The Seder is a ritual performed by a community or by multiple generations of a family, involving a retelling of the story of the liberation of the Israelites from slavery in ancient Egypt. This story is in the Book of Exodus (Shemot) in the Hebrew Bible. The Seder itself is based on the Biblical verse commanding Jews to retell the story of the Exodus from Egypt: "You shall tell your child on that day, saying, 'It is because of what the LORD did for me when I came out of Egypt.'" (Exodus 13:8)

Traditionally, families and friends gather in the evening to read the text of the Haggadah, an ancient work derived from the Mishnah.   The Haggadah contains the narrative of the Israelite exodus from Egypt, special blessings and rituals, commentaries from the Talmud, and special Passover songs.
Seder customs include telling the story, discussing the story, drinking four cups of wine, eating matza, partaking of symbolic foods placed on the Passover Seder Plate, and reclining in celebration of freedom.  The Seder is performed in much the same way by Jews all over the world.

The meal took about three hours to go through, with all the traditions and rituals involved in the evening.  But they were not empty traditions or rituals.  Each food we ate, each time we drank from the cup, each time we washed our hands,,,,it all had a meaning.

And the meaning always pointed to Jesus Christ.  Jesus was the ultimate sacrificial lamb.  Jesus' blood was shed to take away our sins.  It continued through everything we did tonight, showing how Jesus is a part of this Exodus story that the Jewish people tell every year to remember the story of the Exodus from Eqypt.

There was singing.  There were blessings.  There was the blowing of the Shofar. 

There was delicious food.

A time to meditate on the true meaning of Easter, and how Jesus is the Lamb of God, who takes away the sins of the world.

As a Christian, it helped me understand the Jewish heritage of my faith even more.

As a Christian, it made this week even more meaningful.....this holiest of weeks leading up to the celebration of Christ's resurrection, which we will do on Sunday.

There is so much more that touched me tonight, but it is more than I can write at one setting.

Thank you to the people who provided this special meal tonight, and the many Christian brothers and sister who came and ate this meal with us all.

See you in Jerusalem again!!


Palm Sunday

Today at church we celebrated Palm Sunday, the beginning of what Christians celebrate as Holy Week.

On Palm Sunday, we wave palm branches, and sing "Hosanna to the King of Kings", just like they did over 2000 years ago in Jerusalem when Jesus rode through town on the back of a donkey.

Jesus Comes to Jerusalem as King

21 As they approached Jerusalem and came to Bethphage on the Mount of Olives, Jesus sent two disciples, saying to them, “Go to the village ahead of you, and at once you will find a donkey tied there, with her colt by her. Untie them and bring them to me. If anyone says anything to you, say that the Lord needs them, and he will send them right away.”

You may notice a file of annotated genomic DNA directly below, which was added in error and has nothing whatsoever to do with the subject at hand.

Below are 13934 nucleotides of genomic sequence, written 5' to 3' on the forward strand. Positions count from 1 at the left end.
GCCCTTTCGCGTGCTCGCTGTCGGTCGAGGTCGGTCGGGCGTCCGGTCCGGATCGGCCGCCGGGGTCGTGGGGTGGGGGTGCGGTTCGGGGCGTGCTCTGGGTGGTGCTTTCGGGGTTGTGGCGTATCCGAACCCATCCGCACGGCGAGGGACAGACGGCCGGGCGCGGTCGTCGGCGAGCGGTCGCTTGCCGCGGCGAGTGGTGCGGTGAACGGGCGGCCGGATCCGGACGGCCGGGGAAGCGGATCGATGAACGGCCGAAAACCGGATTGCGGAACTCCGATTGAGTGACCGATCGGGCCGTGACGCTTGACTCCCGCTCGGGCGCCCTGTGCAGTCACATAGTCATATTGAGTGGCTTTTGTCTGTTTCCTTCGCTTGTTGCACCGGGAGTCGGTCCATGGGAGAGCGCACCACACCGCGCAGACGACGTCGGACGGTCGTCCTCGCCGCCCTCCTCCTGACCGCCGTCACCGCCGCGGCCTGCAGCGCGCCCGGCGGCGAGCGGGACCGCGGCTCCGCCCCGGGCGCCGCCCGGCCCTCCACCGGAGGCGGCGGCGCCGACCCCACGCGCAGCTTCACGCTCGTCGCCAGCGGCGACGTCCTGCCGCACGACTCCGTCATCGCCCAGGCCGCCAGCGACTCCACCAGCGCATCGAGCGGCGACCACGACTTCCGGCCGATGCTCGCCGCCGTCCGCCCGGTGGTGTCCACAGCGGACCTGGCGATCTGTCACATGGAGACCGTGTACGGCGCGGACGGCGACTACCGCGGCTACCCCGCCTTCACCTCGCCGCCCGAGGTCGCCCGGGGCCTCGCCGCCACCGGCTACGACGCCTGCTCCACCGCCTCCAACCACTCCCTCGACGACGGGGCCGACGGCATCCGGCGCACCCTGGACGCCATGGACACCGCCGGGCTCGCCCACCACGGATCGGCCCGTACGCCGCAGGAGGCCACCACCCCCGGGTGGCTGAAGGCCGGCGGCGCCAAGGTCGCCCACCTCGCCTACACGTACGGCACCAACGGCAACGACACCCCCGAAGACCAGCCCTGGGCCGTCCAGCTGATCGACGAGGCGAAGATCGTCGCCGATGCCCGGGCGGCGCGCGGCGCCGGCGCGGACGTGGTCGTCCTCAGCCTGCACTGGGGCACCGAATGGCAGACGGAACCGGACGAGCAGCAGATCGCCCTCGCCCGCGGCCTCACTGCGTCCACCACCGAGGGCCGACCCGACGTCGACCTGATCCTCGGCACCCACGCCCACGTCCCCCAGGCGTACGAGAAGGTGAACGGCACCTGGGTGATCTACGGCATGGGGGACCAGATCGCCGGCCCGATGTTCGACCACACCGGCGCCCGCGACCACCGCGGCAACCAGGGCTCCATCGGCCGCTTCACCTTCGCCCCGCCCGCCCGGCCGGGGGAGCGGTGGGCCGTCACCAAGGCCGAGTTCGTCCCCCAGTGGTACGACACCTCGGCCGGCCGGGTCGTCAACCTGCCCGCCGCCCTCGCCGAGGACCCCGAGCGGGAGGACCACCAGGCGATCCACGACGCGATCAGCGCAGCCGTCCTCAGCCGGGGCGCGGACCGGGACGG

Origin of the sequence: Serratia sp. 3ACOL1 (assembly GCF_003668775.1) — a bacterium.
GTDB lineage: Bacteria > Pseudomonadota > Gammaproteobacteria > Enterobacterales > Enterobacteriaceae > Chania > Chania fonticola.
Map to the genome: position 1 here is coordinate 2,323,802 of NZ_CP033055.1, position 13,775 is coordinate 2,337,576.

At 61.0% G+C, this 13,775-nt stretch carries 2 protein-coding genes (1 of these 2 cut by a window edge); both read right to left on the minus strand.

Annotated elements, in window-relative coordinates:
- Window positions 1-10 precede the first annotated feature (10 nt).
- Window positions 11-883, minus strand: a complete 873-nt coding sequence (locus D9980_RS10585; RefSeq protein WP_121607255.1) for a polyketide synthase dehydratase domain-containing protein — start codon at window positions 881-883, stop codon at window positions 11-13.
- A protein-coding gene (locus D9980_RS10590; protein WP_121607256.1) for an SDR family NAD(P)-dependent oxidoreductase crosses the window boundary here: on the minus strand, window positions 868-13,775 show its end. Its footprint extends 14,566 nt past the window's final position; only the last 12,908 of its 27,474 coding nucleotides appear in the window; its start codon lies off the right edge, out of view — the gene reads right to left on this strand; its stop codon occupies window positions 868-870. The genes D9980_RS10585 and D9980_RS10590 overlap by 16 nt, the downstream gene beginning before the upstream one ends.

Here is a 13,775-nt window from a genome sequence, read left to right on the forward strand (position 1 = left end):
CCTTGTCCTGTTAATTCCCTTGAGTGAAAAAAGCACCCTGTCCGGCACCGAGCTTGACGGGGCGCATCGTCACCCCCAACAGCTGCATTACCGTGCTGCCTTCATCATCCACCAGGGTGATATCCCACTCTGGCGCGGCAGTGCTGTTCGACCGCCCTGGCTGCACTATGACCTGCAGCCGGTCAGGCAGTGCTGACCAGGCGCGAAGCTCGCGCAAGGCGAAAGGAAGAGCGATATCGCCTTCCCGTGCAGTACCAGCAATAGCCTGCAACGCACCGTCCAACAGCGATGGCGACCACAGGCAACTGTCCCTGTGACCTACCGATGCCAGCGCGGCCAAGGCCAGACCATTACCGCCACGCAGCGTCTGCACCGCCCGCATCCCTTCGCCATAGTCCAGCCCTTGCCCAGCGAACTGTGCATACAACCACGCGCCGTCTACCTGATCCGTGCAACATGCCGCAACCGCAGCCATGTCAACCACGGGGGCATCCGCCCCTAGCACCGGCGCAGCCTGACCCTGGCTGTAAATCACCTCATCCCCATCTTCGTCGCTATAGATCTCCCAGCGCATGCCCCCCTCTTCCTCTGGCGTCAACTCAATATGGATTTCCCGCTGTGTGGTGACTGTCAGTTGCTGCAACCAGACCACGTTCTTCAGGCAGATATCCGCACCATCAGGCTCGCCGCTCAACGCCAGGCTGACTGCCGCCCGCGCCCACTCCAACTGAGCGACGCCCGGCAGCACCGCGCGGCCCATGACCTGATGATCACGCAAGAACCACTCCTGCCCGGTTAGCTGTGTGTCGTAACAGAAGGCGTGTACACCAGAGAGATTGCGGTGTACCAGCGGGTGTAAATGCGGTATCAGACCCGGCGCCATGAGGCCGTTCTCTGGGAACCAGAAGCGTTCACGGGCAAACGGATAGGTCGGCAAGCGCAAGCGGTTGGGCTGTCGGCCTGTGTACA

This took place to fulfill what was spoken through the prophet:
“Say to Daughter Zion,
    ‘See, your king comes to you,
gentle and riding on a donkey,
    and on a colt, the foal of a donkey.’”[a]
The disciples went and did as Jesus had instructed them. They brought the donkey and the colt and placed their cloaks on them for Jesus to sit on. A very large crowd spread their cloaks on the road, while others cut branches from the trees and spread them on the road. The crowds that went ahead of him and those that followed shouted,
“Hosanna[b] to the Son of David!”
“Blessed is he who comes in the name of the Lord!”[c]
“Hosanna[d] in the highest heaven!”
10 When Jesus entered Jerusalem, the whole city was stirred and asked, “Who is this?”
11 The crowds answered, “This is Jesus, the prophet from Nazareth in Galilee.”

But then things changed.  This morning in church, Pastor Dave talked about how the crowd was praising Jesus one day, and saying "Hosanna to the Son of David!"

But a few days later, the crowd mentality has changed, and then they are yelling, "Crucify Him!!"

This is a few chapters later, in Matthew 27:

20 But the chief priests and the elders persuaded the crowd to ask for Barabbas and to have Jesus executed.
21 “Which of the two do you want me to release to you?” asked the governor.
“Barabbas,” they answered.
22 “What shall I do, then, with Jesus who is called the Messiah?” Pilate asked.
They all answered, “Crucify him!”
23 “Why? What crime has he committed?” asked Pilate.
But they shouted all the louder, “Crucify him!”
24 When Pilate saw that he was getting nowhere, but that instead an uproar was starting, he took water and washed his hands in front of the crowd. “I am innocent of this man’s blood,” he said. “It is your responsibility!”
25 All the people answered, “His blood is on us and on our children!”
26 Then he released Barabbas to them. But he had Jesus flogged, and handed him over to be crucified.

One of the original examples of mob mentality.  Following the crowd. 

One day, they all loved Jesus.

A few days later, the crowd was swayed....and Jesus became a worse criminal than Barabbas, who was a notoriously bad criminal at the time.